As another British winter tightens its icy grip, the idea of a Mediterranean holiday may seem little more than a distant fantasy. But it doesn’t have to be. Despite the season, Europe still has much more to offer than simply cold weather pleasures.
Bag yourself a budget flight to Málaga and discover how Andalucía, or more specifically its south-eastern provinces of Granada and Almería, contains the best of all worlds. Here are just a few reasons why the region is not just a summer hotspot, but also a winter wonderland.
Sea, sand and maybe even sun
Judging by the locals – seen huddling in their warm winter coats – talk of the beach is little more than the desperate rambling of someone starved of sunshine for too long.
But in fact temperatures on this stretch of coast can rival an English summer, with averages remaining in the high teens. This is as good as mainland Europe is going to get just now, so make the most of it.
The city beaches in Málaga are sandy, long and clean and certainly convenient – a perfect place to stop for a beer and remind yourself what you’ve got to look forward to when summer really does come knocking again.
Try heading east towards the city of Almería, the whitewashed village of Mojácar or Cabo de Gata, Spain’s most south-easterly point and home to spectacular, lonely bays. This corner of the country has its own micro-climate and is so hot and dry that its desert-like landscape was used as the film location for numerous Spaghetti Westerns.
The Almerían coast boasts an average of 320 days’ sunshine a year, so by those odds you’re bound to find some. Not only that but even a splash in the Med isn’t out of the question, as the temperature of the water is said to be warmer than that of the air.
The city of Granada has much to offer, not least its old Muslim quarter and café lifestyle. But top of your list should be the Alhambra Palace. Perched above the city, this fortress-cum-luxury royal pad oversaw the last days of Islamic Spain.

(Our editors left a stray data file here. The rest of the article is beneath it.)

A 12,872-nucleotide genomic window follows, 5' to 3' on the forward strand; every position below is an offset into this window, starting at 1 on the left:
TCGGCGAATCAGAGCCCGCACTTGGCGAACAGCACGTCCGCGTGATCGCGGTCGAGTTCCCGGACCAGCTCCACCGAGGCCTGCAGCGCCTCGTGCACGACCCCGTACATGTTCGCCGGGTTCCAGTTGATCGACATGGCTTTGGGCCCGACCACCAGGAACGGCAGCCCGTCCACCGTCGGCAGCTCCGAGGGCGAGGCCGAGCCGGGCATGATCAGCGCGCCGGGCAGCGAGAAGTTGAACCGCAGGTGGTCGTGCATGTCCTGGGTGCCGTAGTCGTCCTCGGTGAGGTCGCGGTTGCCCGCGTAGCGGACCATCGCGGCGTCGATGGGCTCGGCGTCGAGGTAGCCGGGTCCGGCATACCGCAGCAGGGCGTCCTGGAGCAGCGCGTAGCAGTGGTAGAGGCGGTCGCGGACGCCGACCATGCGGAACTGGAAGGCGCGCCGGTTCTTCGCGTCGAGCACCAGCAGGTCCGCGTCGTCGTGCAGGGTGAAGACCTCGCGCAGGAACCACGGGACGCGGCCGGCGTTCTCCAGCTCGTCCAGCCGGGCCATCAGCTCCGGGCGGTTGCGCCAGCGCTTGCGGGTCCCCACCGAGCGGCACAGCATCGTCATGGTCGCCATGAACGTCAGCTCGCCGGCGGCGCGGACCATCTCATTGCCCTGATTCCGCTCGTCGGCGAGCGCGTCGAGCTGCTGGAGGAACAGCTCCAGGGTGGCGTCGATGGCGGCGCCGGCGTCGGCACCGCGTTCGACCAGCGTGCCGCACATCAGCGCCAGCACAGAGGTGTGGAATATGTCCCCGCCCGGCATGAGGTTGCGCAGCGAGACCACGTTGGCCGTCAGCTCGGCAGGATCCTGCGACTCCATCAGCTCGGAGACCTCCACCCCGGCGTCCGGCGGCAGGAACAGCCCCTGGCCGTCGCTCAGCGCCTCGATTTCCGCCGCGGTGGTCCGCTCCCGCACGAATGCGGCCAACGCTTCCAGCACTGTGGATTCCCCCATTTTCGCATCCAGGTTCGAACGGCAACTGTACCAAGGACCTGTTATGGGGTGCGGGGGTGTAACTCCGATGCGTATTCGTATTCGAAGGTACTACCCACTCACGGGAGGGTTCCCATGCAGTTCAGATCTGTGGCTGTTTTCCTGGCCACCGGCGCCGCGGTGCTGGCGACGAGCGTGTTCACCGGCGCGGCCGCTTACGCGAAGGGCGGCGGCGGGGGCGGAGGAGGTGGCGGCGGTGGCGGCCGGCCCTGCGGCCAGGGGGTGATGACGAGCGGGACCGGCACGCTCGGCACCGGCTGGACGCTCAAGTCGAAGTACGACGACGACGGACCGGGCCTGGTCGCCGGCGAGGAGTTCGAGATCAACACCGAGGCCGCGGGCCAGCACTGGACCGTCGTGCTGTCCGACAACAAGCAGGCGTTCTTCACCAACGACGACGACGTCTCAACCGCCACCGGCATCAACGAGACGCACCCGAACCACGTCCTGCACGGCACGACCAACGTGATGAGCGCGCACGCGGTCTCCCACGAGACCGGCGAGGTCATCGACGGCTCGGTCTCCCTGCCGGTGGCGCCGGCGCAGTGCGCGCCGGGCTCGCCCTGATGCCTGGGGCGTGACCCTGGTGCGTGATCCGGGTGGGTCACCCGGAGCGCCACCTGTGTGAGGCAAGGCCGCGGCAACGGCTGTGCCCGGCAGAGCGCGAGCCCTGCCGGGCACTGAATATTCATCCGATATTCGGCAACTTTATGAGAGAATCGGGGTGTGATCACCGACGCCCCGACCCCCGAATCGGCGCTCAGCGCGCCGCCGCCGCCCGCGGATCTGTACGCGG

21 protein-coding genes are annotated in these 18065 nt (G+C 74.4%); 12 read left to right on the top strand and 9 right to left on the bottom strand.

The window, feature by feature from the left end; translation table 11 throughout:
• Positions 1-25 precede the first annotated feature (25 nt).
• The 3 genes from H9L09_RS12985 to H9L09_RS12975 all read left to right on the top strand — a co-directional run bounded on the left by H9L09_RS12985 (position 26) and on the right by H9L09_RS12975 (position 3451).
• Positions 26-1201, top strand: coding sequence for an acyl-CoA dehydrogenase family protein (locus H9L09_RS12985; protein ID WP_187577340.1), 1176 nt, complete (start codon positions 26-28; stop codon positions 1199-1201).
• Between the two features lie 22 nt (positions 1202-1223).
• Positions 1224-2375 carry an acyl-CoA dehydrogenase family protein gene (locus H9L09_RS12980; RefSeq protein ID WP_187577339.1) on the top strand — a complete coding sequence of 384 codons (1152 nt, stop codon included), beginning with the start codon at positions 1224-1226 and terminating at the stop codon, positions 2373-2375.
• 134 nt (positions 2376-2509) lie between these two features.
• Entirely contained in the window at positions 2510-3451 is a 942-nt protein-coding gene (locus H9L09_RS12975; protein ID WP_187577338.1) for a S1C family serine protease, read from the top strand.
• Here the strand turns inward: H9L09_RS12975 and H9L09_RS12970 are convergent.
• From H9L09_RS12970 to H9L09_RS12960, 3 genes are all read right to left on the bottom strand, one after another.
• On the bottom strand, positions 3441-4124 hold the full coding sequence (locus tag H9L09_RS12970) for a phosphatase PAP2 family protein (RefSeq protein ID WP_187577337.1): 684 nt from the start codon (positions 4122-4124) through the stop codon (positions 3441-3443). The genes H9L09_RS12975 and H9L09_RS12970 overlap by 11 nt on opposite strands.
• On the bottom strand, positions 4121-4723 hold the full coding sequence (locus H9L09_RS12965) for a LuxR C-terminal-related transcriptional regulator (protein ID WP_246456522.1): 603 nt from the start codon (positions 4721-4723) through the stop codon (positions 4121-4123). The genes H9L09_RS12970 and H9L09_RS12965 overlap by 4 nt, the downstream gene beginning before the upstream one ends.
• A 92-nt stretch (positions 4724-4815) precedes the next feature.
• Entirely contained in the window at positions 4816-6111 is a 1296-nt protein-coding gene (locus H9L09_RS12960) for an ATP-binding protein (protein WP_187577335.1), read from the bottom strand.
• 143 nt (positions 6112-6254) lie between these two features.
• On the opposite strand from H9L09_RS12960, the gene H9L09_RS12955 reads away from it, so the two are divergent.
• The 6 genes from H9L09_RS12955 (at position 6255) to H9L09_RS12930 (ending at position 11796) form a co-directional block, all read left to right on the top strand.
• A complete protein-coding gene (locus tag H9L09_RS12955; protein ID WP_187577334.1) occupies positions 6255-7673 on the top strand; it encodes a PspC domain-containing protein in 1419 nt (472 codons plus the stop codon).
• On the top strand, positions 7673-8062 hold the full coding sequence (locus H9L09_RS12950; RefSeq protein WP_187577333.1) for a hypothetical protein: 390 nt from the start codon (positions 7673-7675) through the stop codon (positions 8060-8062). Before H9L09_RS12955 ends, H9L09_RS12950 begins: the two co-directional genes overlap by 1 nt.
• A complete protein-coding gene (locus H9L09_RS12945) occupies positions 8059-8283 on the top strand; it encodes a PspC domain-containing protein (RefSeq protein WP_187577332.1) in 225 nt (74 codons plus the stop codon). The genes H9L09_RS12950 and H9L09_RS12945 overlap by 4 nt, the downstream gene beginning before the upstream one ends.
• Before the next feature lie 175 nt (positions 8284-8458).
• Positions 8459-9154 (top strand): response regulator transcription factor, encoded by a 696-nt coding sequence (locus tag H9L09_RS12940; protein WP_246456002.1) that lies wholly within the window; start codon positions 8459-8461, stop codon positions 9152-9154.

Rightly regarded as one of the must-see sights in Andalucía, its popularity is also its downside. During summer season the Alhambra crams in thousands of visitors a day through a timed entry system, with tickets selling out weeks in advance. But visit in winter and the crowds melt away. Stroll through the gates and have the place almost to yourself.
The original fortress was built in the 9th century and much of it remains despite being used as a barracks by Napoleon in its more recent history. The complex also includes some stunning gardens known as the Generalife but the real draw is the Palacio Nazaries, which dates back to the 14th century. Its patios and courtyards, intricate carvings and tiling, fountains, rivers and terraced gardens were designed as a representation of paradise, and it will transport you to another time and place.
Let it snow, let it snow
Once you’ve had your fill of sunshine and Islamic culture, you deserve some more traditional winter pursuits. Take a look out over the walls of the Alhambra. Panoramic views to the south-east are dominated by snow capped peaks, swathed in ethereal mists, rising up above the city.
This is the Sierra Nevada range, home to mainland Spain’s highest peak. The ski station at Pradollano is the most southerly in Europe, meaning it’s just a couple of hours from the lure of the coast. It’s also only 33km from Granada, so it can be accessed either as a day trip or by basing yourself in the resort itself at slightly greater expense.
Some 76km of runs cover all abilities and all equipment is available for hire, so there’s no excuse for even the most devout of culture vultures or beach bums.